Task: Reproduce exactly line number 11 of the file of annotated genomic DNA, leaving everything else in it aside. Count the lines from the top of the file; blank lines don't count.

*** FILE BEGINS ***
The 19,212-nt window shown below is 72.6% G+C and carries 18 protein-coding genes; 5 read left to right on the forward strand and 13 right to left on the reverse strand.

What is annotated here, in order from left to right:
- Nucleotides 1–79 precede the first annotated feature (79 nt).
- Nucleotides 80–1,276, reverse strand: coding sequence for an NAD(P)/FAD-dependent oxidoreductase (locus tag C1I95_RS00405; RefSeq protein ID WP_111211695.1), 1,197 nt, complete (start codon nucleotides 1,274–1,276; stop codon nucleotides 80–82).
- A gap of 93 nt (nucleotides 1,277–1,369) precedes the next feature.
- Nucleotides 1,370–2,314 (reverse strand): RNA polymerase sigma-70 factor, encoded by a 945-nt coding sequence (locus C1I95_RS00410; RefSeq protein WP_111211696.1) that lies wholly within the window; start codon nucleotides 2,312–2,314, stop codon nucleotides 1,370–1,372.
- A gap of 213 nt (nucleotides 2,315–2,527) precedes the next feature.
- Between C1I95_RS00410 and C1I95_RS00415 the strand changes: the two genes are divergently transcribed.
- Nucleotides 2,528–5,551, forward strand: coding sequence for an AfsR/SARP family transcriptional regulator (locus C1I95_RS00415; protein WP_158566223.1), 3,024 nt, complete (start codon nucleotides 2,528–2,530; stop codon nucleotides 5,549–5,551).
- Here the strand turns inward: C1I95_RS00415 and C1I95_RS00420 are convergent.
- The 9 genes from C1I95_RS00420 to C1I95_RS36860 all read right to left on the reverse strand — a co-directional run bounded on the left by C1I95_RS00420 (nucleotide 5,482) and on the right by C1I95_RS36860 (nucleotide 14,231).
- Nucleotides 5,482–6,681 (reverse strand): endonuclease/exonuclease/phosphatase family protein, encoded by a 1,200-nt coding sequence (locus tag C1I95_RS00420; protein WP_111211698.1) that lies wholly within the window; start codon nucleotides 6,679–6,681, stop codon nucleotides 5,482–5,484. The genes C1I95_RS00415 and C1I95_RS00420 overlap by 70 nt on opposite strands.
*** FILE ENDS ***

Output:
- The 9 genes from C1I95_RS00420 to C1I95_RS36860 all read right to left on the reverse strand — a co-directional run bounded on the left by C1I95_RS00420 (nucleotide 5,482) and on the right by C1I95_RS36860 (nucleotide 14,231).